On the one hand, you could call the American Society of Landscape Architects in Washington for their local membership list, then choose a professional to design the landscape you've always wanted; their blueprint literally orchestrates the garden, but you will have to contract for purchase and installation of the trees, shrubs and auxiliary plants.

Secondly, you can always steal some ideas from the Joneses in the next neighborhood or development who engaged a landscape architect to create their oasis. Photograph the landscape, then ask the garden shop manager to identify the enviable plants in the Jones' landscape; be sure you know the other parameters about growing the plants successfully in your garden.

The last alternative is the approach most homeowners use. Begin by taking clear color snapshots of the area to be landscaped, front and rear. Make notes about exposure, sunlight/shade conditions and the time of day, and a sketch showing distances from the house, garage and other plants. Call the garden shop manager and make an appointment; his recommendations are as close to the gospel as you will get. Once the choices are known, ask him to choose the hardiest nursery stock available.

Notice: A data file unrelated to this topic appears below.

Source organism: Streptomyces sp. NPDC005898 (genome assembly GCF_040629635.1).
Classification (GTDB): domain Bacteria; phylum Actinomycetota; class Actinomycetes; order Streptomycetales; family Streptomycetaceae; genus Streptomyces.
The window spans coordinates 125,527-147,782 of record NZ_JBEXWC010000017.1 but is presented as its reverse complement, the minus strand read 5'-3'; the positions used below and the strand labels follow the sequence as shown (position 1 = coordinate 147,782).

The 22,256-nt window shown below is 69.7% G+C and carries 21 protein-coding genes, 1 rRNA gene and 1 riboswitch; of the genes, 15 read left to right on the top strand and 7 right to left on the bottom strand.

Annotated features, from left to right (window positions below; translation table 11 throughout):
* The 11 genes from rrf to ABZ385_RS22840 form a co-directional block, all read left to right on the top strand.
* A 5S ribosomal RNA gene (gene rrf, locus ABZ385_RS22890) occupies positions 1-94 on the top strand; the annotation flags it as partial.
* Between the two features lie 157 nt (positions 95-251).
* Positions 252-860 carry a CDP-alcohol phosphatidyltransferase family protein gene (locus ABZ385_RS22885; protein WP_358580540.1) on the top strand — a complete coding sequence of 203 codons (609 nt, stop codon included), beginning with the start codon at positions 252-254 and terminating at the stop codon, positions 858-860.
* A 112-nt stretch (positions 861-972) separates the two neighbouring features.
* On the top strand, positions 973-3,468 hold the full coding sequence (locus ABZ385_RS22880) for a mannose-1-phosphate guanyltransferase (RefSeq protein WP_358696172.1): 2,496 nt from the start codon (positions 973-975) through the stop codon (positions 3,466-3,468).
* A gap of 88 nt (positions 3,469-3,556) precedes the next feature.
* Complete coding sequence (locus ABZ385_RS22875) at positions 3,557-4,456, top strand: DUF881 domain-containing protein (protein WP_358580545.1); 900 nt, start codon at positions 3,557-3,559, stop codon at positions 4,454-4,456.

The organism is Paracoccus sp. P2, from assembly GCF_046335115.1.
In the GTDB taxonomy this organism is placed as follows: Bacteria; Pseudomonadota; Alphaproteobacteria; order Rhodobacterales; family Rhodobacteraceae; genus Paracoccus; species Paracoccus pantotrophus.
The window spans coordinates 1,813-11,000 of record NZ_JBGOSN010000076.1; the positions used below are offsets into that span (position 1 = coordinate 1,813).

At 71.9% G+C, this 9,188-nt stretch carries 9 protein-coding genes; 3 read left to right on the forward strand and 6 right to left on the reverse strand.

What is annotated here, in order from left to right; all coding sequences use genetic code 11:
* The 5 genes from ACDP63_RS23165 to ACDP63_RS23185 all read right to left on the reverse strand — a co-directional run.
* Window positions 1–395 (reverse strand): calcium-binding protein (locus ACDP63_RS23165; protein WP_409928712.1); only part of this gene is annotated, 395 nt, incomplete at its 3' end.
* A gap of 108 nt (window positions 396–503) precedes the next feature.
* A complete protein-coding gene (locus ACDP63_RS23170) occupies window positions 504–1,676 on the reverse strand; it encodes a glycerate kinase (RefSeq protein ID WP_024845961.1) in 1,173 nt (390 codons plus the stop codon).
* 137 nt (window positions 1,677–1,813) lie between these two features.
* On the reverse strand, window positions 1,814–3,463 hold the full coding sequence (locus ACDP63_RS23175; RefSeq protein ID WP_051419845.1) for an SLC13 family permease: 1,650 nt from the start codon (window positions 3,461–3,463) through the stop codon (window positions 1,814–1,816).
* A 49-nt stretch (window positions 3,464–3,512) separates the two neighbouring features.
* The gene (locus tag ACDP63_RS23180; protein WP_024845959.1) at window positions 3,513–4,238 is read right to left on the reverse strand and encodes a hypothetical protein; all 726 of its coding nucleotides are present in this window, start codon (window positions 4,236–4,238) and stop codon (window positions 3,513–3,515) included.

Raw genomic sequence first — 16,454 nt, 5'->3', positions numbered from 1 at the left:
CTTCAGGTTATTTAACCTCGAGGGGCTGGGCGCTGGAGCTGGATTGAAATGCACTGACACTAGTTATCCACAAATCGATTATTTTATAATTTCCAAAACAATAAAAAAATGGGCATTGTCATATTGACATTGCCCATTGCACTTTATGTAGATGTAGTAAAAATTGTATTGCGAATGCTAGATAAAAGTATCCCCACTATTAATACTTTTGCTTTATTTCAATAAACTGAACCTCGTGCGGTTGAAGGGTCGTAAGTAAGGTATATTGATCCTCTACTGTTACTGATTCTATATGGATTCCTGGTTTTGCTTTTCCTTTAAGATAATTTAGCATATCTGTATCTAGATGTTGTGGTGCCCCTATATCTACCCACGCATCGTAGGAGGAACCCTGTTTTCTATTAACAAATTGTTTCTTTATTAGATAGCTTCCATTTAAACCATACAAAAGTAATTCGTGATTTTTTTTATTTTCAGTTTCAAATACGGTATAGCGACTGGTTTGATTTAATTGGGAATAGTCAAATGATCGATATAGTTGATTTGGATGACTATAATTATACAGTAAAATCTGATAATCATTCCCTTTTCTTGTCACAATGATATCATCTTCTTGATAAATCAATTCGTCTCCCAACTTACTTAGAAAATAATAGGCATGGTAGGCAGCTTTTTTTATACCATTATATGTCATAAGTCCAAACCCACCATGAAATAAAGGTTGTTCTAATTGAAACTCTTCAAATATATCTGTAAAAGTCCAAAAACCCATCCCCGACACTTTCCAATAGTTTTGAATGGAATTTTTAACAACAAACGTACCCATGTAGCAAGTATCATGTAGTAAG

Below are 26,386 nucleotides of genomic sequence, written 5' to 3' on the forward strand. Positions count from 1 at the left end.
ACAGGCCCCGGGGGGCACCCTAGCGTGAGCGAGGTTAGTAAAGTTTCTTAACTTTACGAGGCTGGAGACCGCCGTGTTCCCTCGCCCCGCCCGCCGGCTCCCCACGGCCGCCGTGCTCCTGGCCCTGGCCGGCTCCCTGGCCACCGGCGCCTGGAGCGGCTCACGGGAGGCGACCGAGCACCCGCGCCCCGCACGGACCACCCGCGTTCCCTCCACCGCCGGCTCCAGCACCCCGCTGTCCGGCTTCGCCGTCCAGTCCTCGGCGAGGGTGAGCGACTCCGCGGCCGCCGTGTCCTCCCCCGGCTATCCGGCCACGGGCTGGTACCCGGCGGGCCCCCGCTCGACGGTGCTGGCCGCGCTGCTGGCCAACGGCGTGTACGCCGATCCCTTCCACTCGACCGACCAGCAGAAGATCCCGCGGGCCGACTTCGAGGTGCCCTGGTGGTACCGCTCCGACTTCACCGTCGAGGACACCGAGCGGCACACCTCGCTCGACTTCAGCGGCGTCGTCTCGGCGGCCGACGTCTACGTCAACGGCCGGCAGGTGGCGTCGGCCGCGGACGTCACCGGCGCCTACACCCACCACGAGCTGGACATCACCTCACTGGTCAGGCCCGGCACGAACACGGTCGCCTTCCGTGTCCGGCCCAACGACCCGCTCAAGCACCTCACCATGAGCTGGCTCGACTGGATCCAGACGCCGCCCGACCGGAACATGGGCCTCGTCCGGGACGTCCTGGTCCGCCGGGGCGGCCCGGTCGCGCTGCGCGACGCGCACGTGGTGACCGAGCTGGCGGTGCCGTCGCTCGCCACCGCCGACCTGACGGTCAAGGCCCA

Even before the plants come home, have a timetable for planting. If you're not planting right away, keep the plants in full sun, but hose them down twice-a-day, soaking the container or roots thoroughly. Piling mulch around and over balled-and-burlapped plants is suggested because it reduces moisture loss.

The best advice is to presoak the area for much of the day before planting; when you dig the next day, the work will go smoothly.

Hole dimensions seldom vary from the norm. Measure the width of the pot or rootball and dig the hole twice the width. Depth is usually 1 1/2 times the depth of the pot or rootball.

Remove all soil from the hole, then put down a four-or-five-inch layer of builder's sand at the base, followed by a half-and-half mixture of sharp sand and peat humus. At this point, stand the plant in the hole to see where it rests; ideally, the top of the rootball or the soil at the top of the pot should be in the top inch of the hole. Add or subtract soil (sand and peat humus) to get to this point, then plant.

With containers, turn the plant on its side, giving two hard raps to the base of the pot with your fist, and the plant will come out intact.